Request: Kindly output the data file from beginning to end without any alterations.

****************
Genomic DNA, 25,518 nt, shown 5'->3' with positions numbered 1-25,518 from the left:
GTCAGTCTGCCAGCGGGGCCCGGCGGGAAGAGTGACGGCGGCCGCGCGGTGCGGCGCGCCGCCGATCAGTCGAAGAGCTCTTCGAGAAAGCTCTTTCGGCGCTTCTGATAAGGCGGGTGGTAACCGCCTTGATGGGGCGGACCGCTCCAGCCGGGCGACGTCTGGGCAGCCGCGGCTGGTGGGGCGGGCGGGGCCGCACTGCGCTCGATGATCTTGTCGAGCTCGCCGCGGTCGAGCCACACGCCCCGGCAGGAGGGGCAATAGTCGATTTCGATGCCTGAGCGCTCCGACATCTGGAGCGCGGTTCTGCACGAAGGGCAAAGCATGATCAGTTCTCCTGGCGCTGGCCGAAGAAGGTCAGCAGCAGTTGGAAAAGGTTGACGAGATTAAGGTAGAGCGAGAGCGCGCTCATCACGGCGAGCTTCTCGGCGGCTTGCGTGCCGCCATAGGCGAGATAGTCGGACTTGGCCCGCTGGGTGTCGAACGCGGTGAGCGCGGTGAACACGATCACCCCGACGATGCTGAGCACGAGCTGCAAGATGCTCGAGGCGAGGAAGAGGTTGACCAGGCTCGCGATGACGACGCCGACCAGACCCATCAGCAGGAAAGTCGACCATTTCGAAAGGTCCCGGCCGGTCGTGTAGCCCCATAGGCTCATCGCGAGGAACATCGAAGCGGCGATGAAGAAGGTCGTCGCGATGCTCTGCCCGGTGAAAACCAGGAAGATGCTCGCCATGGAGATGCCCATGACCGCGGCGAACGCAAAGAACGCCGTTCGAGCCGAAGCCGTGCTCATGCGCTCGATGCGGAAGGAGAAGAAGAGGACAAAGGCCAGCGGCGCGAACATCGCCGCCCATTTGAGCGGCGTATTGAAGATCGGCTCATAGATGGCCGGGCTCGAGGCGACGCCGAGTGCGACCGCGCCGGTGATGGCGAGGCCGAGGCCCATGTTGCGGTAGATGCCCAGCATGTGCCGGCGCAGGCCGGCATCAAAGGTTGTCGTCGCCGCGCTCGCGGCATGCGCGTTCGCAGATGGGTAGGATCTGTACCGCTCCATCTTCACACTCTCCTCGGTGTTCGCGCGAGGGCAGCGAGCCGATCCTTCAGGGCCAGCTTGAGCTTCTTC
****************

Genomic DNA, 25,518 nt, shown 5'->3' with positions numbered 1-25,518 from the left:
GTCAGTCTGCCAGCGGGGCCCGGCGGGAAGAGTGACGGCGGCCGCGCGGTGCGGCGCGCCGCCGATCAGTCGAAGAGCTCTTCGAGAAAGCTCTTTCGGCGCTTCTGATAAGGCGGGTGGTAACCGCCTTGATGGGGCGGACCGCTCCAGCCGGGCGACGTCTGGGCAGCCGCGGCTGGTGGGGCGGGCGGGGCCGCACTGCGCTCGATGATCTTGTCGAGCTCGCCGCGGTCGAGCCACACGCCCCGGCAGGAGGGGCAATAGTCGATTTCGATGCCTGAGCGCTCCGACATCTGGAGCGCGGTTCTGCACGAAGGGCAAAGCATGATCAGTTCTCCTGGCGCTGGCCGAAGAAGGTCAGCAGCAGTTGGAAAAGGTTGACGAGATTAAGGTAGAGCGAGAGCGCGCTCATCACGGCGAGCTTCTCGGCGGCTTGCGTGCCGCCATAGGCGAGATAGTCGGACTTGGCCCGCTGGGTGTCGAACGCGGTGAGCGCGGTGAACACGATCACCCCGACGATGCTGAGCACGAGCTGCAAGATGCTCGAGGCGAGGAAGAGGTTGACCAGGCTCGCGATGACGACGCCGACCAGACCCATCAGCAGGAAAGTCGACCATTTCGAAAGGTCCCGGCCGGTCGTGTAGCCCCATAGGCTCATCGCGAGGAACATCGAAGCGGCGATGAAGAAGGTCGTCGCGATGCTCTGCCCGGTGAAAACCAGGAAGATGCTCGCCATGGAGATGCCCATGACCGCGGCGAACGCAAAGAACGCCGTTCGAGCCGAAGCCGTGCTCATGCGCTCGATGCGGAAGGAGAAGAAGAGGACAAAGGCCAGCGGCGCGAACATCGCCGCCCATTTGAGCGGCGTATTGAAGATCGGCTCATAGATGGCCGGGCTCGAGGCGACGCCGAGTGCGACCGCGCCGGTGATGGCGAGGCCGAGGCCCATGTTGCGGTAGATGCCCAGCATGTGCCGGCGCAGGCCGGCATCAAAGGTTGTCGTCGCCGCGCTCGCGGCATGCGCGTTCGCAGATGGGTAGGATCTGTACCGCTCCATCTTCACACTCTCCTCGGTGTTCGCGCGAGGGCAGCGAGCCGATCCTTCAGGGCCAGCTTGAGCTTCTTC